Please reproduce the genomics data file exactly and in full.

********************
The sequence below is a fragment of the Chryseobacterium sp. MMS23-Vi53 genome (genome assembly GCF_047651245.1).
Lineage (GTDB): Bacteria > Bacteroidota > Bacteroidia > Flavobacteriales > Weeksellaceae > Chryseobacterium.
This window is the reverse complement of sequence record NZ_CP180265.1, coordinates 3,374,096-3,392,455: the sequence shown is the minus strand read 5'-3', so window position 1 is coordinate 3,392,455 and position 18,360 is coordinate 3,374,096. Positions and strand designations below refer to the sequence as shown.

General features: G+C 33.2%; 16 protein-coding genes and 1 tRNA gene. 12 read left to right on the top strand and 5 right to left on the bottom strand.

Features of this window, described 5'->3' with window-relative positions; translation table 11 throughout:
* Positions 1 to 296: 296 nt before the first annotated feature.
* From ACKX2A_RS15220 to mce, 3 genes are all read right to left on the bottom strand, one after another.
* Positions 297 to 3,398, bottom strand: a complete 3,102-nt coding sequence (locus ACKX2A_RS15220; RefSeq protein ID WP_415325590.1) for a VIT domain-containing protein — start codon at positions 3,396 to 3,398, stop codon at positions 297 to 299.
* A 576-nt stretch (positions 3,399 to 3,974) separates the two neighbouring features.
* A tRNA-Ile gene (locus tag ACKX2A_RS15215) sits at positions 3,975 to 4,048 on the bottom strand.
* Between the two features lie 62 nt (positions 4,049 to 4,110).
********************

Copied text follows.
The sequence below is a fragment of the Chryseobacterium sp. MMS23-Vi53 genome (genome assembly GCF_047651245.1).
Lineage (GTDB): Bacteria > Bacteroidota > Bacteroidia > Flavobacteriales > Weeksellaceae > Chryseobacterium.
This window is the reverse complement of sequence record NZ_CP180265.1, coordinates 3,374,096-3,392,455: the sequence shown is the minus strand read 5'-3', so window position 1 is coordinate 3,392,455 and position 18,360 is coordinate 3,374,096. Positions and strand designations below refer to the sequence as shown.

General features: G+C 33.2%; 16 protein-coding genes and 1 tRNA gene. 12 read left to right on the top strand and 5 right to left on the bottom strand.

Features of this window, described 5'->3' with window-relative positions; translation table 11 throughout:
* Positions 1 to 296: 296 nt before the first annotated feature.
* From ACKX2A_RS15220 to mce, 3 genes are all read right to left on the bottom strand, one after another.
* Positions 297 to 3,398, bottom strand: a complete 3,102-nt coding sequence (locus ACKX2A_RS15220; RefSeq protein ID WP_415325590.1) for a VIT domain-containing protein — start codon at positions 3,396 to 3,398, stop codon at positions 297 to 299.
* A 576-nt stretch (positions 3,399 to 3,974) separates the two neighbouring features.
* A tRNA-Ile gene (locus tag ACKX2A_RS15215) sits at positions 3,975 to 4,048 on the bottom strand.
* Between the two features lie 62 nt (positions 4,049 to 4,110).